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Created by nogeek on November 03, 2010 20:52:49    Last update: November 23, 2011 08:54:44
My problem is simple: in my XML data, a timestamp is provided as a long integer (number of milliseconds since the "the epoch"). When I do XSLT, I want to display it as a readable string, such as "Mon Nov 01 18:08:48 CDT 2010". After hours of struggle, I found: It's not so easy to get the job done with JDK 1.6 There are tons of garbage on the web in this space (suggestions, code snippets that simply don't work) Simple Xalan extension functions was the only resource that's somewhat informative. Even there some of the examples don't work. Below is a list of what worked and what didn't. This works: <xsl:stylesheet version="1.0" xmlns:xsl="h... This does not (providing long value to Date constructor): <xsl:stylesheet version="1.0" xmlns:xsl="h......
Created by Dr. Xi on March 28, 2011 11:11:33    Last update: March 28, 2011 11:13:21
grep is a versatile command with many variations (grep, egrep, fgrep, then various implementations). It uses a regula expression (regex) pattern to filter input. But then there are basic and extended flavors of regex - leading to even more confusion. And, beware that there are lots of bad examples of regex in the wild... There are two critical questions to ask when you use grep: which grep implementation are you using? what is the flavor of the regex? Here are some examples for gnu grep v2.7: # Find all numbers (no decimal point), basic regex... Use the -o flag to show only the matching part instead of the whole matching line: grep -o -E '\b[0-9]{2}\b' The good thing about the gnu grep is that it...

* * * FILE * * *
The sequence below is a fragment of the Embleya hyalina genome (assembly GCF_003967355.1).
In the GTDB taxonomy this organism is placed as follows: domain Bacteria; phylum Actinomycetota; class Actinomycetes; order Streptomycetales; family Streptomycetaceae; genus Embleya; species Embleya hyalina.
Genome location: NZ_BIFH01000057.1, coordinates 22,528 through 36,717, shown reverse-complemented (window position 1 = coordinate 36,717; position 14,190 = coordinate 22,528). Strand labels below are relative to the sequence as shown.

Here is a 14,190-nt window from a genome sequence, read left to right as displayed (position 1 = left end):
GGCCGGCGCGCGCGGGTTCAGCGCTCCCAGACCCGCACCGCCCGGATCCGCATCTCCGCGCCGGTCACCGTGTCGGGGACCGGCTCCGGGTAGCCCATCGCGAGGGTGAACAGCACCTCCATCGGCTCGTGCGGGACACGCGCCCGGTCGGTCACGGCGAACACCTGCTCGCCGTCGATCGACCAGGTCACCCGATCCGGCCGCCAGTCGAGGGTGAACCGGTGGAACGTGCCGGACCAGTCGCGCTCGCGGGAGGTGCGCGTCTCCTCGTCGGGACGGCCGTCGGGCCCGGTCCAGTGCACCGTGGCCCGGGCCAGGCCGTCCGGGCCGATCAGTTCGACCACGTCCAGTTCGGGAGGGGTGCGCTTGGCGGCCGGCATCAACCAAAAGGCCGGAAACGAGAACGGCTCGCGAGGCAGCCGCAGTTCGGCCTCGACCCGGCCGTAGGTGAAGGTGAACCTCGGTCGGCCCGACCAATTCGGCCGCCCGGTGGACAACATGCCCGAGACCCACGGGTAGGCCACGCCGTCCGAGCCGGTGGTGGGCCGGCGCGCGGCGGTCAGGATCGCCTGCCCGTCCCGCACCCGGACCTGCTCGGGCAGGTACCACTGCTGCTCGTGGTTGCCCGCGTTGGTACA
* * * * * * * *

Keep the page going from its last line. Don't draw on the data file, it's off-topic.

Created by Dr. Xi on September 29, 2008 23:03:40    Last update: September 29, 2008 23:04:08
Variables set automatically by shell: Variable Description $# Number of command-line arguments. $- Options currently in effect (arguments supplied to sh or to set). $? Exit value of last executed command. $$ Process number of current process. $! Process number of last background command. $0 First word; that is, command name. $n Individual arguments on command line (positional parameters). The Bourne shell allows only nine parameters to be referenced directly (n = 1-9); the Korn shell allows n to be greater than 9 if specified as ${n}. $* All arguments on command line ("$1 $2..."). $@ All arguments on command line, individually quoted ("$1" "$2" ...). Variables set automatically by Korn shell: Variable Description ERRNO Error number of last system call that failed. LINENO Current...